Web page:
Today, some Cheyenne people still have moccasins or a beaded dress, but they wear modern clothes like jeans instead of breechcloths... and they only wear traditional regalia on special occasions like a wedding or a dance. 

http://www.bigorrin.org/woodbead.gifWhat was Cheyenne transportation like in the days before cars? Did they paddle canoes?
No--the Cheyenne Indians weren't coastal people, and when they traveled by river, they usually built rafts. Originally the Cheyennes would use dogs pullingtravois (a kind of drag sled) to help them carry their belongings. Here is an article with dog travois pictures. Once Europeans introduced horses to North America, the Cheyennes could travel quicker and further, and began to migrate frequently to follow the buffalo herds. 

http://www.bigorrin.org/woodbead.gifWhat was Cheyenne food like in the days before supermarkets?
The Cheyennes were originally farming people, with the women harvesting corn, squash, and beans while the men hunted deer and buffalo. Once they acquired horses, the Cheyenne lifestyle became more migratory. They mostly gave up farming, and followed the buffalo herds as they moved across the plains. Unlike most Plains tribes, Cheyenne women took part in buffalo hunts along with men. They drove the buffalos towards the men, who shot them with their longbows. Here is a website with more information about North American Indian food.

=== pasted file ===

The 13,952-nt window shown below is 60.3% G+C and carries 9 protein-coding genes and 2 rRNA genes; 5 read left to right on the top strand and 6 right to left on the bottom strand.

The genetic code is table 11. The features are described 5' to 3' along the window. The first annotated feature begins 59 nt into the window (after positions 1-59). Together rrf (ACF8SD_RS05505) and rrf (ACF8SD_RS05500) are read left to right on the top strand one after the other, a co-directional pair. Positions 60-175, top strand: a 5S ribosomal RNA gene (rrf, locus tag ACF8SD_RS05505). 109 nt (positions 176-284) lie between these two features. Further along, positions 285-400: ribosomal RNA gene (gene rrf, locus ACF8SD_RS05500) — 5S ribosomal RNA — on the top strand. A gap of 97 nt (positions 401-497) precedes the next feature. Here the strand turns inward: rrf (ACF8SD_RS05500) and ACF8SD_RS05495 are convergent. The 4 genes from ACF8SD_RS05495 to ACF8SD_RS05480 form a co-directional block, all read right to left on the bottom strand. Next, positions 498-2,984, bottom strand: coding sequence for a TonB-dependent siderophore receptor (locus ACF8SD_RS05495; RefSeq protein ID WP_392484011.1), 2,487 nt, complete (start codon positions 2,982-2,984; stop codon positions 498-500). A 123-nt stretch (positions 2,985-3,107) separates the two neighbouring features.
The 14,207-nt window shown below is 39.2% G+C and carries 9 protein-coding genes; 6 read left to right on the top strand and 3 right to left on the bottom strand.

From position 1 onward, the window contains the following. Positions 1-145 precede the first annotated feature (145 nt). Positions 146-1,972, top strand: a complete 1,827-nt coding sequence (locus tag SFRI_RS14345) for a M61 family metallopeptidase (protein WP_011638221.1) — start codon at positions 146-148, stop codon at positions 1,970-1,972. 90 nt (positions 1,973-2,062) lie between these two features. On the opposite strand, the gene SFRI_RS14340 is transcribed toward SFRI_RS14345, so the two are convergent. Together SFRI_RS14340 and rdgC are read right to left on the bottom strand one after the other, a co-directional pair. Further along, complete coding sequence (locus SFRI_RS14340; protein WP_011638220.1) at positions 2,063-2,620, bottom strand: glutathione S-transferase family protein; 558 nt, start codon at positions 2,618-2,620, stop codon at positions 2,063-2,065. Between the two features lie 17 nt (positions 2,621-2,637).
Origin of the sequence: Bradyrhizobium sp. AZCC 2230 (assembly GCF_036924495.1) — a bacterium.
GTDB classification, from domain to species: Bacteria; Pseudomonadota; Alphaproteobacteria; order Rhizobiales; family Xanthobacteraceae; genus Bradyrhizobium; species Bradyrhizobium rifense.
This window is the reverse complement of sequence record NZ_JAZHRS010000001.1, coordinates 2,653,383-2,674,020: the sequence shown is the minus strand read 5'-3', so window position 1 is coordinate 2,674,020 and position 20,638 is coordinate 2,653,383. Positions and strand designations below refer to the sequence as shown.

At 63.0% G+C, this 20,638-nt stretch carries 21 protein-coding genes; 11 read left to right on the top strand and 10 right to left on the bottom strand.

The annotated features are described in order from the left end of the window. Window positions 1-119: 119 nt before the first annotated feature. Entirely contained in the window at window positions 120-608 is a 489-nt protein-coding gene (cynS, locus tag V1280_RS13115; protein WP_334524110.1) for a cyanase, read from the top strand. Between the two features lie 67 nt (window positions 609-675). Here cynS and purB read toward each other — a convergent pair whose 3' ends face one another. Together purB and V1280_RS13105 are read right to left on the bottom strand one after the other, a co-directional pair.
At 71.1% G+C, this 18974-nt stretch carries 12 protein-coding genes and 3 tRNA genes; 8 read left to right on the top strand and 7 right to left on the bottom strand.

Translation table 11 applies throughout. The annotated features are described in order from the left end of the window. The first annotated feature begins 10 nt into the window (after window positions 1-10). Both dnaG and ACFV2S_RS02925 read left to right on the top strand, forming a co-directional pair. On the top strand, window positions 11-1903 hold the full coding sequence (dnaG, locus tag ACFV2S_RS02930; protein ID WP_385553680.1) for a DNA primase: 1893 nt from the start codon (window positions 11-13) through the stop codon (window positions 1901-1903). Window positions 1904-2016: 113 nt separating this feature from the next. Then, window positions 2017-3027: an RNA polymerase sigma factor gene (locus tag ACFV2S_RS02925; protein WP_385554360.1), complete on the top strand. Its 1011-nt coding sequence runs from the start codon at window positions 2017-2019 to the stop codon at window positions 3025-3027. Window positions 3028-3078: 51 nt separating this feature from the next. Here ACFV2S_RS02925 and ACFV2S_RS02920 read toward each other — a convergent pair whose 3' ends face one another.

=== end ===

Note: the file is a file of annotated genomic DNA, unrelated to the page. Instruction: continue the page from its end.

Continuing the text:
Besides buffalo meat, Cheyenne Indians also liked to eat fish, fruit and berries, and corn that they bought from other tribes. 



http://www.bigorrin.org/woodbead.gifWhat were Cheyenne weapons and tools like in the past?
Cheyenne warriors used powerful bows and arrows, war clubs, spears, and hide shields. Here is a website with pictures and more information about American Indian weapons. 

http://www.bigorrin.org/woodbead.gifWho were the Cheyenne Dog Soldiers?
The Dog Soldiers were the most famous of the Cheyenne warrior societies. They were also known as the Dog Warriors or Dog Men. They had this name because of a Cheyenne legend about dogs who turned into fierce warriors. Cheyenne Dog Soldiers were especially brave and honorable. When he was defending a Cheyenne village, a Dog Soldier would stake his long belt to the ground, to show that he would not run away but would defend his people to the death.